Bridging Strategy, Tech, and Data: Insights from Tory Gray, CEO of The Gray Dot Company
Welcome to our exclusive interview with Tory Gray, a prominent figure in the SEO industry and the CEO of The Gray Dot Company. With a focus on Strategy, Tech, and Data, Tory and her team help engineering, marketing, and SEO teams connect the dots between their objectives, insights, and execution.
Tory’s wealth of experience in SEO and growth strategy spans over 13 years. Prior to founding The Gray Dot Company, she held senior roles in both in-house startups and reputable agencies, serving as a catalyst for product and marketing success.
Her approach combines deep SEO knowledge with a growth-minded perspective rooted in kindness, compassion, and proven results.
During our conversation, we had the opportunity to discuss Tory’s journey and her unique approach to growth strategy. As a mentor for WTSEO, a support network for women in the Technical SEO field, Tory shared her insights on encouraging and supporting women pursuing careers in SEO.
We also explored the current state of SEO and gained Tory’s perspective on the future of the industry. Her practical tips and strategies for scaling and growing businesses through effective SEO practices provide valuable guidance for entrepreneurs and marketing professionals alike.
Additionally, Tory shared her favorite methods for link building and how they contribute to successful SEO campaigns.
Q. Can you share with us your journey in the SEO industry and how it led you to establish The Gray Dot Company?
Like most people in SEO, I fell into it. I just so happened to get a job in “digital” marketing out of college. There, I learned all about SEO, Pay-Per-Click (which I misheard as “paperclip” in my interview, embarrassingly), feed management, and social — the world of digital in 2008. I spent four years agency-side before moving to a Growth & SEO product role at a growing startup in Denver, Colorado. It was a wild ride!
Soon after having my daughter, I found myself freelancing as I looked for the “right” internal role for my next step. I missed working on “deep” projects that forced me to innovate creatively, and I missed working directly with teams.
Two years later, I realized I was in that role already. While I didn’t have a direct team, I was making good money, setting my own schedule (including when, where, and with whom I worked), and was fortunate to work with several amazing client teams — even if I wasn’t embedded internally. I not only enjoyed the entrepreneurship aspects, I also happened to be good at it!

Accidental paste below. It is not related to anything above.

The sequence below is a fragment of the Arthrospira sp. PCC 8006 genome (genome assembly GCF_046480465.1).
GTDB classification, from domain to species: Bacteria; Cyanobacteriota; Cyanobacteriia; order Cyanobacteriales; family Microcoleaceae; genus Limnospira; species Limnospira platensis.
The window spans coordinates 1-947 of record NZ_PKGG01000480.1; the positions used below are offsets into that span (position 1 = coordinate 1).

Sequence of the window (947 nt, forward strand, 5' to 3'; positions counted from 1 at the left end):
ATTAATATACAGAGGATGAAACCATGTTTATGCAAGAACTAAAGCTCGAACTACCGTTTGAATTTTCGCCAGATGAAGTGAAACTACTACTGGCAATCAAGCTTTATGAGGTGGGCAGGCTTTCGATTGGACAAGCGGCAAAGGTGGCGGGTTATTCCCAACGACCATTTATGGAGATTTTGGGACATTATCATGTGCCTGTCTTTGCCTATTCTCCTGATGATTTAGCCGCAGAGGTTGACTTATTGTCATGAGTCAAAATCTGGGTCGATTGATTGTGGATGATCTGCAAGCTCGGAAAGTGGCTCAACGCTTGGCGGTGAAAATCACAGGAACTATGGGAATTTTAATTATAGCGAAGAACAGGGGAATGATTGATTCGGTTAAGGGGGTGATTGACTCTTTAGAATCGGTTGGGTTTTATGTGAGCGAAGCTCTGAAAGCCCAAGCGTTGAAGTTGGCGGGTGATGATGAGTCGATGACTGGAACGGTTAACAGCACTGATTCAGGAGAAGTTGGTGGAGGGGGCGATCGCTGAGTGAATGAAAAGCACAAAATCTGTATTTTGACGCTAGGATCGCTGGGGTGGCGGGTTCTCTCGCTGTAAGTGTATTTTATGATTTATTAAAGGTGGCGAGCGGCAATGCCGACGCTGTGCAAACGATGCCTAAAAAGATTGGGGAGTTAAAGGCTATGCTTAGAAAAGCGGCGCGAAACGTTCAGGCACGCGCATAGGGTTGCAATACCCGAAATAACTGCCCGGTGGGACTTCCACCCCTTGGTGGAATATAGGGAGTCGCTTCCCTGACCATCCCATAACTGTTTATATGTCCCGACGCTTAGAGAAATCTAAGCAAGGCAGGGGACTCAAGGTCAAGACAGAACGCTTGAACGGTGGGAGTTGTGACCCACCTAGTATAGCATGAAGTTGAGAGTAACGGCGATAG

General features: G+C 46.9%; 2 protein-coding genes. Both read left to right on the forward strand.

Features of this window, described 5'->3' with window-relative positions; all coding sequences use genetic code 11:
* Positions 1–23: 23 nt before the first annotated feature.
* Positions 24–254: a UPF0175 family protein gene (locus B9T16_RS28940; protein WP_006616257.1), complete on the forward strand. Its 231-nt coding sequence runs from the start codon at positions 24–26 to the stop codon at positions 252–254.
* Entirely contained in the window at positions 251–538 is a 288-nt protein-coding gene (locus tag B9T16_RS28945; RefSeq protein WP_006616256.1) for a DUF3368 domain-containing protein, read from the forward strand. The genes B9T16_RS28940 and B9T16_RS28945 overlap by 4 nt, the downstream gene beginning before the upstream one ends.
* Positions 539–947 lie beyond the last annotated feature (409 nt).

Fast forward to the pandemic. As the world attempted to cope with the Covid-19 virus, I found something critical was missing. I wanted my own team that I could collaborate with day-to-day, and I had enough work to make that desire a reality. I met my business partner, Sam Torres, in the Women in Tech SEO Slack Community, and the rest is history!
Q. As a CEO and Founder, what is your approach to growth strategy and how do you combine SEO knowledge with a growth-minded perspective?
The strategy that makes the most sense is the one that is crafted in alignment with factors that are unique to the business: brand positioning, business objectives, the competitive landscape, target audience personas, resources at hand, etc. That’s why my “approach” to growth strategy is always uniquely tailored to the brand or site.
The only constant is the need for context. There is always a period of discovery, data-gathering, and research to create a rich picture of strengths, gaps, and opportunities. With that context in hand, it’s time to draw actionable insights and bring them together in an informed strategy.
Q. With over 13 years of experience in SEO and growth strategy, what are some key insights or lessons you have learned along the way?
Well for one, the only constant is change (see what I did there?) Marketing will look different in two years, and difficult to recognize in ten. Any good mentor will tell you that, and you should certainly find one — especially in a remote world that can make work feel lonely at times.
Beyond your mentor, find a community where you can learn, share ideas, and get support. I was lucky to find that with Women in Tech SEO, and there are other groups like it out there.
You’ll hopefully find kindness and, better yet, empathy. These are the two things that matter most — show them to others! (Remember, you never know what someone is going through.)
Lastly, avoid the gatekeepers. Why use up all of your energy placating those who keep you from learning, growing, and following your passions? Instead, put that same energy into finding and leveraging good knowledge. There’s so much if you know where to look!
Q. As a mentor for WTSEO, a support network for women in the Technical SEO field, how do you encourage and support women pursuing careers in SEO?
Women want to succeed in SEO, and they are doing the work. I’m here to help make it easier and more enjoyable. I strive to:
- Create a healthy, functional workplace.
- Structure roles with enough support and freedom.
- Hire women (freelance or W2).
- Pay women in SEO the wage they deserve.
- Create educational content to help others learn what I’ve been fortunate enough to.
- Mentor and listen.
- Exchange insights, learning, and perspectives both on- and offline.
- Constantly look for new and better ways to give support.
Q. What is your take on the current state of SEO, and how do you see it evolving in the next few years?